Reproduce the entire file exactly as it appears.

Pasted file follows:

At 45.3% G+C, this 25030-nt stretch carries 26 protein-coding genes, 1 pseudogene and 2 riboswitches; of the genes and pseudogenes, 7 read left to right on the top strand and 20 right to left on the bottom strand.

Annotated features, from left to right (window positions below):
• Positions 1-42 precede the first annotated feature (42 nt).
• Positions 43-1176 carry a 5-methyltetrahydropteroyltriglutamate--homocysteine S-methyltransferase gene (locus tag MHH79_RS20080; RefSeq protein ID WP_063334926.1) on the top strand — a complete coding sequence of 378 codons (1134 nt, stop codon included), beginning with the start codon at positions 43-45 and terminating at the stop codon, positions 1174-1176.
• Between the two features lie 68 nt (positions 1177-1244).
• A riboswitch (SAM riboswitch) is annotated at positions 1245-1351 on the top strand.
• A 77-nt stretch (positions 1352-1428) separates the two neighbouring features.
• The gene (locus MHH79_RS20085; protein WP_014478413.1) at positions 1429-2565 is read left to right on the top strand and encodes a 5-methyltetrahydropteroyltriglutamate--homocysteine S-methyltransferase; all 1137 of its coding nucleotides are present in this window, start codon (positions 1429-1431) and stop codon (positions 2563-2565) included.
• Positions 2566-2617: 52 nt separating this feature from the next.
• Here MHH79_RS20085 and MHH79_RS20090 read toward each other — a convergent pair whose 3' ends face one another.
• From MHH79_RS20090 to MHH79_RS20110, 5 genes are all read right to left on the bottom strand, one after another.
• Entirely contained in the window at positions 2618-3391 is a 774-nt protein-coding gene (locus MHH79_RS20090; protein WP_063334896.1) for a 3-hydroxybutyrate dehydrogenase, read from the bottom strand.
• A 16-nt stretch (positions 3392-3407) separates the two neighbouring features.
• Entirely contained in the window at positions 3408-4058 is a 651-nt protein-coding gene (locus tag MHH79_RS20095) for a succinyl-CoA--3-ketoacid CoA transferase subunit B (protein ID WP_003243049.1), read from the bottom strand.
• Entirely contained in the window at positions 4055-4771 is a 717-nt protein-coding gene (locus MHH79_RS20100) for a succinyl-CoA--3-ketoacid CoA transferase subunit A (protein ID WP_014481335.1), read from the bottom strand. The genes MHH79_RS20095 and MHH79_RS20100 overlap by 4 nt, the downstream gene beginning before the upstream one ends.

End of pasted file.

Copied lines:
At 45.3% G+C, this 25030-nt stretch carries 26 protein-coding genes, 1 pseudogene and 2 riboswitches; of the genes and pseudogenes, 7 read left to right on the top strand and 20 right to left on the bottom strand.

Annotated features, from left to right (window positions below):
• Positions 1-42 precede the first annotated feature (42 nt).
• Positions 43-1176 carry a 5-methyltetrahydropteroyltriglutamate--homocysteine S-methyltransferase gene (locus tag MHH79_RS20080; RefSeq protein ID WP_063334926.1) on the top strand — a complete coding sequence of 378 codons (1134 nt, stop codon included), beginning with the start codon at positions 43-45 and terminating at the stop codon, positions 1174-1176.
• Between the two features lie 68 nt (positions 1177-1244).
• A riboswitch (SAM riboswitch) is annotated at positions 1245-1351 on the top strand.
• A 77-nt stretch (positions 1352-1428) separates the two neighbouring features.
• The gene (locus MHH79_RS20085; protein WP_014478413.1) at positions 1429-2565 is read left to right on the top strand and encodes a 5-methyltetrahydropteroyltriglutamate--homocysteine S-methyltransferase; all 1137 of its coding nucleotides are present in this window, start codon (positions 1429-1431) and stop codon (positions 2563-2565) included.
• Positions 2566-2617: 52 nt separating this feature from the next.
• Here MHH79_RS20085 and MHH79_RS20090 read toward each other — a convergent pair whose 3' ends face one another.
• From MHH79_RS20090 to MHH79_RS20110, 5 genes are all read right to left on the bottom strand, one after another.
• Entirely contained in the window at positions 2618-3391 is a 774-nt protein-coding gene (locus MHH79_RS20090; protein WP_063334896.1) for a 3-hydroxybutyrate dehydrogenase, read from the bottom strand.
• A 16-nt stretch (positions 3392-3407) separates the two neighbouring features.
• Entirely contained in the window at positions 3408-4058 is a 651-nt protein-coding gene (locus tag MHH79_RS20095) for a succinyl-CoA--3-ketoacid CoA transferase subunit B (protein ID WP_003243049.1), read from the bottom strand.
• Entirely contained in the window at positions 4055-4771 is a 717-nt protein-coding gene (locus MHH79_RS20100) for a succinyl-CoA--3-ketoacid CoA transferase subunit A (protein ID WP_014481335.1), read from the bottom strand. The genes MHH79_RS20095 and MHH79_RS20100 overlap by 4 nt, the downstream gene beginning before the upstream one ends.